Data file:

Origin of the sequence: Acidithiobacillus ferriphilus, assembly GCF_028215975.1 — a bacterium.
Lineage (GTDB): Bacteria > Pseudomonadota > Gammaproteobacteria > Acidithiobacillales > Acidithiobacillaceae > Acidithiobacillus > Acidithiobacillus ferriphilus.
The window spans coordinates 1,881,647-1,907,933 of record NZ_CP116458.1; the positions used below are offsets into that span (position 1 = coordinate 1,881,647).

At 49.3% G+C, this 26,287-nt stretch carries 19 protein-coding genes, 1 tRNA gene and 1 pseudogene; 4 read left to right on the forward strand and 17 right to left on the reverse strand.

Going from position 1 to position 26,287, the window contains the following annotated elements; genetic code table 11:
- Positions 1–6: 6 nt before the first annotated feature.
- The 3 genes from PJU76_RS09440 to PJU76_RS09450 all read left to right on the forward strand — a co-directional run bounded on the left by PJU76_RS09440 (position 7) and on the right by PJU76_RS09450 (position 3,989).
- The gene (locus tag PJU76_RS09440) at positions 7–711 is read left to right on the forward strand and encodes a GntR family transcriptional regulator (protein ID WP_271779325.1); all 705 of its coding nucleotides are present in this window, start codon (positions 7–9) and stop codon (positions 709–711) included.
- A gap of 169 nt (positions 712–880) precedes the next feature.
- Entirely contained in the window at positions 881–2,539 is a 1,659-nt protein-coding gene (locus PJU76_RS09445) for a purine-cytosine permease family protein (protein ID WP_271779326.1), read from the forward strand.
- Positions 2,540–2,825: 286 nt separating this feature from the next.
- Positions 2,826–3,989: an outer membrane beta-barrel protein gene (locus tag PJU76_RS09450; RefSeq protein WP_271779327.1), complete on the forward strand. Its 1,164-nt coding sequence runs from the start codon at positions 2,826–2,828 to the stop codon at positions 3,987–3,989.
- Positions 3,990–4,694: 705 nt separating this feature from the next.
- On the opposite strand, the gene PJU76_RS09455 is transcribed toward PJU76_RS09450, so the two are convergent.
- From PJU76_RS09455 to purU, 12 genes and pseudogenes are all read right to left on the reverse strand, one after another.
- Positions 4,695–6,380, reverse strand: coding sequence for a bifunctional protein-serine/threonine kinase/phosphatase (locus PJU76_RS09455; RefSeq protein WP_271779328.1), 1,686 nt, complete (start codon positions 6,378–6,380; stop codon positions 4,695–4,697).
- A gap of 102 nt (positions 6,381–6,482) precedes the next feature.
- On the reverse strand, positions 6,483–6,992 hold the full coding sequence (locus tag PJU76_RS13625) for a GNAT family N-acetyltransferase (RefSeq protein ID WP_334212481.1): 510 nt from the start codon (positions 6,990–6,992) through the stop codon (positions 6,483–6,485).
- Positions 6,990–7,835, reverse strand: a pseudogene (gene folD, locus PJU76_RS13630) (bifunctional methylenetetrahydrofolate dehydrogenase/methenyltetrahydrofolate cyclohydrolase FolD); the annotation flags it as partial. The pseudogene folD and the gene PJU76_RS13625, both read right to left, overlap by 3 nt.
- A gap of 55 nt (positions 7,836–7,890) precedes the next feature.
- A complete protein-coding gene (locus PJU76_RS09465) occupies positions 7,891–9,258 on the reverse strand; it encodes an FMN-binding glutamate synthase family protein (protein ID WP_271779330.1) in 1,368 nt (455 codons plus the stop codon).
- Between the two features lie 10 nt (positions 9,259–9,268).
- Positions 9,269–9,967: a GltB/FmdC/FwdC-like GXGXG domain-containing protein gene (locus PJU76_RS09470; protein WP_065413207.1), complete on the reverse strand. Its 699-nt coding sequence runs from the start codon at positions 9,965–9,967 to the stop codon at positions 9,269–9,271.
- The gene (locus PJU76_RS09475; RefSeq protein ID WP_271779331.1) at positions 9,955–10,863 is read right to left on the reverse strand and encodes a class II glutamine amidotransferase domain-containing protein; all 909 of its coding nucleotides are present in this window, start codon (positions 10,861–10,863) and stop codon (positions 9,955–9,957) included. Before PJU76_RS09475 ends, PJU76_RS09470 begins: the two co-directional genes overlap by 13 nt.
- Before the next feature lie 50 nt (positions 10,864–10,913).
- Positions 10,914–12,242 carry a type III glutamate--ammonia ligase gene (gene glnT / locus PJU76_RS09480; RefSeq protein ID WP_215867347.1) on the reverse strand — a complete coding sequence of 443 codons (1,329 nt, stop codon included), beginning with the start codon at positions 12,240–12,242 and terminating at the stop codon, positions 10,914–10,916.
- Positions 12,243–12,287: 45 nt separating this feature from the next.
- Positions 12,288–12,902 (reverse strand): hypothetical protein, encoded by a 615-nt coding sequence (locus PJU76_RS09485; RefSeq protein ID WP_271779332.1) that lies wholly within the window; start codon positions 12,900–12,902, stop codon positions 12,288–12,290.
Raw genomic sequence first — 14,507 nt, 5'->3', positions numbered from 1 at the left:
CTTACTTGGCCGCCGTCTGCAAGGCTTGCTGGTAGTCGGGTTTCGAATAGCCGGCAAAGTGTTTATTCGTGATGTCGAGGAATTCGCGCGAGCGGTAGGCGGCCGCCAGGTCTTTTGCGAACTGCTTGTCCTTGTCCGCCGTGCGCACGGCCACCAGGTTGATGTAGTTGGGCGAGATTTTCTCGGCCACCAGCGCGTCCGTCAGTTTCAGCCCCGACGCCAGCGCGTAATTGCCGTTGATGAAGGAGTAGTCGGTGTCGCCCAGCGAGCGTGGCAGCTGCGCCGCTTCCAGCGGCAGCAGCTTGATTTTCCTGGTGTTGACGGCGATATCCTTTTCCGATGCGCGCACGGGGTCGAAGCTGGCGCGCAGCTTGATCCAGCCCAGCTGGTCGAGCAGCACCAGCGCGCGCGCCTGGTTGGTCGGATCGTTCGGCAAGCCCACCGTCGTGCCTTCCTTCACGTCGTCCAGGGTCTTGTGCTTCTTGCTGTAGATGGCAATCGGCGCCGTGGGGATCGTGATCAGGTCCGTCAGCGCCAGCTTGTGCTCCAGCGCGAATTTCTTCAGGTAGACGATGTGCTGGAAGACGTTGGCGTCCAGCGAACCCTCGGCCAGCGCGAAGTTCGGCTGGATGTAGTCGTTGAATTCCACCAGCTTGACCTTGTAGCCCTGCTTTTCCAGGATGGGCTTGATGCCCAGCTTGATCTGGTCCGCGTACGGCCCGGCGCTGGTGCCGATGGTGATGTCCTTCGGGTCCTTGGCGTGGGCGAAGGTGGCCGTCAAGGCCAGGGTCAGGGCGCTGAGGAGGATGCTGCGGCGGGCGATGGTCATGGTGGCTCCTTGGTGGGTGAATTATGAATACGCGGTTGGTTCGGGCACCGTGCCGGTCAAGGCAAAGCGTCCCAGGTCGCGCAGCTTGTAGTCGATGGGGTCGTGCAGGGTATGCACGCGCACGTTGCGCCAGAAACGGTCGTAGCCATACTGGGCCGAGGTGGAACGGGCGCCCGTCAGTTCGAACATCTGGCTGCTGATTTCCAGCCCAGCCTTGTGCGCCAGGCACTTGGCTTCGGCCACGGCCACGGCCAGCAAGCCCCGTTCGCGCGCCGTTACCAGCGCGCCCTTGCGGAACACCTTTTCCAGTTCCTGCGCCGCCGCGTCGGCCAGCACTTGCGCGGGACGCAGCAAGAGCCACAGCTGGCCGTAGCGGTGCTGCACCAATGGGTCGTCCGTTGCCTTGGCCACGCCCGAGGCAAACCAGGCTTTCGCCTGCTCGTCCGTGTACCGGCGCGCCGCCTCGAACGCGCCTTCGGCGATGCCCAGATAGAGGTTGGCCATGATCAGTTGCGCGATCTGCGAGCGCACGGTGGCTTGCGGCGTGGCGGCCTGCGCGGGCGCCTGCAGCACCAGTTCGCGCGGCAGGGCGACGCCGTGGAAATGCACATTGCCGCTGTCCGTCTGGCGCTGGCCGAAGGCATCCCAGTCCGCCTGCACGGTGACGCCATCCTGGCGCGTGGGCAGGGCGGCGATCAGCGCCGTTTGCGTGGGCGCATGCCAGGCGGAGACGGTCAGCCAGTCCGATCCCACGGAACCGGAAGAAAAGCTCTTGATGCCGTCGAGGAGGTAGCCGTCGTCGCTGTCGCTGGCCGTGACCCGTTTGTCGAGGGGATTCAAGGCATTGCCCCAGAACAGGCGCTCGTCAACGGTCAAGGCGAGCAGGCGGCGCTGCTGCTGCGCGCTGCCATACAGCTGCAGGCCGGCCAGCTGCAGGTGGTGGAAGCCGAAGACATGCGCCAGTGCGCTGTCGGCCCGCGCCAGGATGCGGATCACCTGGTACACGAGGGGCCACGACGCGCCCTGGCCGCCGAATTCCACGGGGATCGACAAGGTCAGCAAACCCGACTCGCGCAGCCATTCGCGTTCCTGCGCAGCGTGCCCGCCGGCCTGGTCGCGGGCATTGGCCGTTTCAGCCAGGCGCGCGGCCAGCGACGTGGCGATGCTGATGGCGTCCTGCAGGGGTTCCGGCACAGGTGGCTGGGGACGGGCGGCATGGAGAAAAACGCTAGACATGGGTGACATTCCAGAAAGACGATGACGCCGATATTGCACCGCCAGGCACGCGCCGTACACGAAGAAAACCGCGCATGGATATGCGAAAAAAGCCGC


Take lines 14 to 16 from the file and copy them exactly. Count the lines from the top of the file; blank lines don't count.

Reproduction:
- On the opposite strand, the gene PJU76_RS09455 is transcribed toward PJU76_RS09450, so the two are convergent.
- From PJU76_RS09455 to purU, 12 genes and pseudogenes are all read right to left on the reverse strand, one after another.
- Positions 4,695–6,380, reverse strand: coding sequence for a bifunctional protein-serine/threonine kinase/phosphatase (locus PJU76_RS09455; RefSeq protein WP_271779328.1), 1,686 nt, complete (start codon positions 6,378–6,380; stop codon positions 4,695–4,697).